As climate change worsens our weather with the likelihood of extreme events like droughts, derechos, or floods increasing it is important to understand the wide ranging impacts of these phenomena.  Since 2008 we have seen two “one in a lifetime” events occur and the oscillations into drought conditions seem a lot more frequent.

Stay safe out there.

An Analysis of Lawn Mower Battery Life

To power my Ryobi 40V cordless electric mower I purchased two additional batteries.  These batteries are made by a company called GERIT BATT and are 6 AH models.  Currently, on Amazon these batteries are available for ~$80which is what I think that I paid for each earlier in the year.

The mower came with a Ryobi branded 4 AH battery and charger.  Thus far it appears that the charger has no problem juicing the off brand batteries, which is a complaint that I read about from some reviewers.  I will note that if I pull the battery off the charger when it claims to be full it runs for a shorter period of time compared to when I leave the battery on for some time after a full charge indication.  Maybe there is some trickle charging going on or a quirk in the firmware of the charger.  I do not know.

Below is a table showing all of my mowing this season and the times each battery lasted while mowing.  I have been recording these results over the course of the lawn mowing season because I have found very little concrete analysis of battery life in cordless electric mowers.  Batteries A and B are the GERIT BATT models while Battery R is the included Ryobi battery:

  Battery A Battery B Battery R
May 1 32 To complete NA
May 8 34 To complete NA
May 17 To complete 32 NA
May 22 40 To complete NA
May 27 To complete 25:28 NA
June 1 18:03 21:37 17:38
June 5 26:42 24:15 To complete
June 8 To complete 38:51 NA
June 12 No time No time NA
June 21 To complete 37:25 NA
June 26 41:57 To complete NA
July 2 39:44 To complete NA
July 8 To complete 48:16 NA
July 13 45:02 To complete NA
July 20 41:51 To complete NA
July 28 37:05 To complate NA
August 14 To complete 36:23 NA
August 28 To complete 39:04 NA

After the first mowing I stopped using the self-propel feature of the mower believing it to use more electricity from the batteries than it was worth.  The mower is quite light and my yard is not steep enough to really justify the extra juice.  Plus, if I consider it a workout it’s better to make it more difficult.  Right?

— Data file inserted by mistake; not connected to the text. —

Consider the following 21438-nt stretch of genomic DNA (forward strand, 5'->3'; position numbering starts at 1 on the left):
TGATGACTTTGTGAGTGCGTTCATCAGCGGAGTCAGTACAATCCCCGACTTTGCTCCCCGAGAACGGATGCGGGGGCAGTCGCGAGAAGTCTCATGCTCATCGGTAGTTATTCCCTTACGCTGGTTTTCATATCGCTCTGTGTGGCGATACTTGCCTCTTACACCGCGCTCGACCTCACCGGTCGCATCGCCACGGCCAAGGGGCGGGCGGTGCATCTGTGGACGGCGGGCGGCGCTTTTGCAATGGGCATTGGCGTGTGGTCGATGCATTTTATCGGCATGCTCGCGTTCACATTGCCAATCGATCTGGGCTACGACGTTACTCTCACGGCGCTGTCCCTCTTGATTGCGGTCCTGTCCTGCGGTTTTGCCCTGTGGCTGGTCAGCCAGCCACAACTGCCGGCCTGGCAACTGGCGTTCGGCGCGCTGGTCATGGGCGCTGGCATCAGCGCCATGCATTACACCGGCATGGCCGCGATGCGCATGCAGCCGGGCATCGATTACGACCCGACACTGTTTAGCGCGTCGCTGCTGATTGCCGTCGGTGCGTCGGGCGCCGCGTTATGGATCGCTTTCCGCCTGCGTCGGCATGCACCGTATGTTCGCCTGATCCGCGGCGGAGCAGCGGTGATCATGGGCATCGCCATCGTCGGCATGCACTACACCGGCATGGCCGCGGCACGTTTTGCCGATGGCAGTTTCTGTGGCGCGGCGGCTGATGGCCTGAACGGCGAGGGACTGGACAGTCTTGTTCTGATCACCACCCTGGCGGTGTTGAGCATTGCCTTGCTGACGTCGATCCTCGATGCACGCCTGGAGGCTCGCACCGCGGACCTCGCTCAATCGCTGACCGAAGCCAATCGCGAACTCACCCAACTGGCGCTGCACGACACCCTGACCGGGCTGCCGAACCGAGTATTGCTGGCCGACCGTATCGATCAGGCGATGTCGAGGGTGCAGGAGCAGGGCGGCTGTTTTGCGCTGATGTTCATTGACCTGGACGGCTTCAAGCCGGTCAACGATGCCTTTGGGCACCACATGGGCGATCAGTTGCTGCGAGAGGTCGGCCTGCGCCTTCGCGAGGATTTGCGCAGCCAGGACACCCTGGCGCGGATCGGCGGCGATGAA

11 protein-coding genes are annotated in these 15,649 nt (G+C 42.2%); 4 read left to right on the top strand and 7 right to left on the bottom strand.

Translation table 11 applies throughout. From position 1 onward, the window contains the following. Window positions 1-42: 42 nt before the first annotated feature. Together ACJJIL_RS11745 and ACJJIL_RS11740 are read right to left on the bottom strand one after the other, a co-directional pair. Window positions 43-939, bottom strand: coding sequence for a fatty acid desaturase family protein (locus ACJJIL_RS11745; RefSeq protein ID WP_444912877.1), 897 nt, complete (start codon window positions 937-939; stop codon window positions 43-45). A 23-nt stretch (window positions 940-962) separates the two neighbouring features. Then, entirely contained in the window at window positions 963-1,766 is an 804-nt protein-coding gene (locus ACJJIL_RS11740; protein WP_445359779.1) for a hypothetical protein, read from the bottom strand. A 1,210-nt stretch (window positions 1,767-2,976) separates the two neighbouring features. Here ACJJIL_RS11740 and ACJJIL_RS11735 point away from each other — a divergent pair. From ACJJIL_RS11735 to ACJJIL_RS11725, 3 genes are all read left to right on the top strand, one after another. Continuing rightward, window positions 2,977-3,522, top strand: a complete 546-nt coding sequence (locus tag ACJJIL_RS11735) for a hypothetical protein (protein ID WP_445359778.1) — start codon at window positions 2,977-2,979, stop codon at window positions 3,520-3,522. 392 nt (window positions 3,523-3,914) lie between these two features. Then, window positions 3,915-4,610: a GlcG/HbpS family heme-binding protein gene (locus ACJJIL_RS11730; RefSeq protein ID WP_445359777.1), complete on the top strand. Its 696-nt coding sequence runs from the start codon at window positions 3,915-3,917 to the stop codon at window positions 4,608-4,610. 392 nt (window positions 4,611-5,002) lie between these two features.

The biggest change in battery duration seems to be the dampness of the grass rather than the length.  Early in the season we had a lot of spread out rain that kept everything fairly moist.  Even mowing late in the day it would still be damp.  Compared with later in the season when I let the grass grow long as the rain quit and the temperatures rose, mowing damp grass was just an energy suck.  Check out June 1.  It was like mowing through wet concrete.

You can see that the last month was a hot and dry period of time.  I have really only mowed the lawn to even out some spots that grow long while large swaths of my yard stay at about 4-5” of grass height.

Regardless, it seems like mid-30 minute duration is consistent with some deviation to the high or low side dependent upon local conditions.  Given that my yard is about two-thirds of an acre in size I would imagine that most suburban lots—about one quarter of an acre in size—could get buy with one 6 AH battery.  The possibility of large emission reduction from replacing small engines with electric motors is gigantic.

Note: I bought the two GERIT BATT batteries with my own money from Amazon.com.  I have received nothing in compensation for writing about or linking to the batteries.

Friday Linkage 8/21/2020

We are cleaning up in eastern Iowa following last week’s derecho.  I have finally found a word that I dislike more than coronavirus.  2020…what a trip.

It looks like our state government discovered a “glitch” in how they were reporting case numbers.  Hmmmm, I wonder if this has anything to do with the push to open schools, play fall sports, and get Donald Trump reelected.  It’s not quite as obvious as Vladimir Putin poisoning a political rival, but it probably comes from the same playbook.

This week my daughter made the most surprising statement.  She wanted things to “go back to normal” by which she meant prior to the derecho but still dealing with coronavirus.  What in the Sam Hell is going on here in 2020?

Stay safe out there.

On to the links…

‘Highest Temperature on Earth’ as Death Valley Hits 130 Degrees Fahrenheit—Yep, climate change is here and it is ugly.

How to Drive Fossil Fuels Out of the US Economy, Quickly—This is something that I have been saying for years.  We have the technology and the tools to electrify America, which would decarbonize America, but we lack the political will to get it done.  Ok, Republicans lack the political will to do anything that their fossil fuel interests would not want.